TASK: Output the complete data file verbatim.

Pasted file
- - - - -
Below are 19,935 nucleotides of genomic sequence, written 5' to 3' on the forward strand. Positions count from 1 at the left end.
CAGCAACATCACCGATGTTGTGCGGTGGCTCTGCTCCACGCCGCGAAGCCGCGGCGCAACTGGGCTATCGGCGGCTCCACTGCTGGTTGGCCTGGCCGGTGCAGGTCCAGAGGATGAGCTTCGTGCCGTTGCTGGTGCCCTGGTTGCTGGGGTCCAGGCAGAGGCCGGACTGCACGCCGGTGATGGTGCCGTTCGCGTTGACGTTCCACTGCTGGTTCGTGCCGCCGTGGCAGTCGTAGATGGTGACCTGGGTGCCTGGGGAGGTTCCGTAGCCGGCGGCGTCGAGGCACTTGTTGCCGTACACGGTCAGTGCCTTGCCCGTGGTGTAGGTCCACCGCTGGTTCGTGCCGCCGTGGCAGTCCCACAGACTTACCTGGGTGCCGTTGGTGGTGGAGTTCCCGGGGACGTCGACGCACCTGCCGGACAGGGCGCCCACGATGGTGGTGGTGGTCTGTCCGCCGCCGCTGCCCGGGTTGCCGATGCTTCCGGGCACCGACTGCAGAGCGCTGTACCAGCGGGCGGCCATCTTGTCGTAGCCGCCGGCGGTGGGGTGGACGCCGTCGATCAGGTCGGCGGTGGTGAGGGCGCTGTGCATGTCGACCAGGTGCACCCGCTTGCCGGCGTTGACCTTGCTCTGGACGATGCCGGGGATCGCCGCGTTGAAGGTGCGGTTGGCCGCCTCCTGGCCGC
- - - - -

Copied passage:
Below are 19,935 nucleotides of genomic sequence, written 5' to 3' on the forward strand. Positions count from 1 at the left end.
CAGCAACATCACCGATGTTGTGCGGTGGCTCTGCTCCACGCCGCGAAGCCGCGGCGCAACTGGGCTATCGGCGGCTCCACTGCTGGTTGGCCTGGCCGGTGCAGGTCCAGAGGATGAGCTTCGTGCCGTTGCTGGTGCCCTGGTTGCTGGGGTCCAGGCAGAGGCCGGACTGCACGCCGGTGATGGTGCCGTTCGCGTTGACGTTCCACTGCTGGTTCGTGCCGCCGTGGCAGTCGTAGATGGTGACCTGGGTGCCTGGGGAGGTTCCGTAGCCGGCGGCGTCGAGGCACTTGTTGCCGTACACGGTCAGTGCCTTGCCCGTGGTGTAGGTCCACCGCTGGTTCGTGCCGCCGTGGCAGTCCCACAGACTTACCTGGGTGCCGTTGGTGGTGGAGTTCCCGGGGACGTCGACGCACCTGCCGGACAGGGCGCCCACGATGGTGGTGGTGGTCTGTCCGCCGCCGCTGCCCGGGTTGCCGATGCTTCCGGGCACCGACTGCAGAGCGCTGTACCAGCGGGCGGCCATCTTGTCGTAGCCGCCGGCGGTGGGGTGGACGCCGTCGATCAGGTCGGCGGTGGTGAGGGCGCTGTGCATGTCGACCAGGTGCACCCGCTTGCCGGCGTTGACCTTGCTCTGGACGATGCCGGGGATCGCCGCGTTGAAGGTGCGGTTGGCCGCCTCCTGGCCGC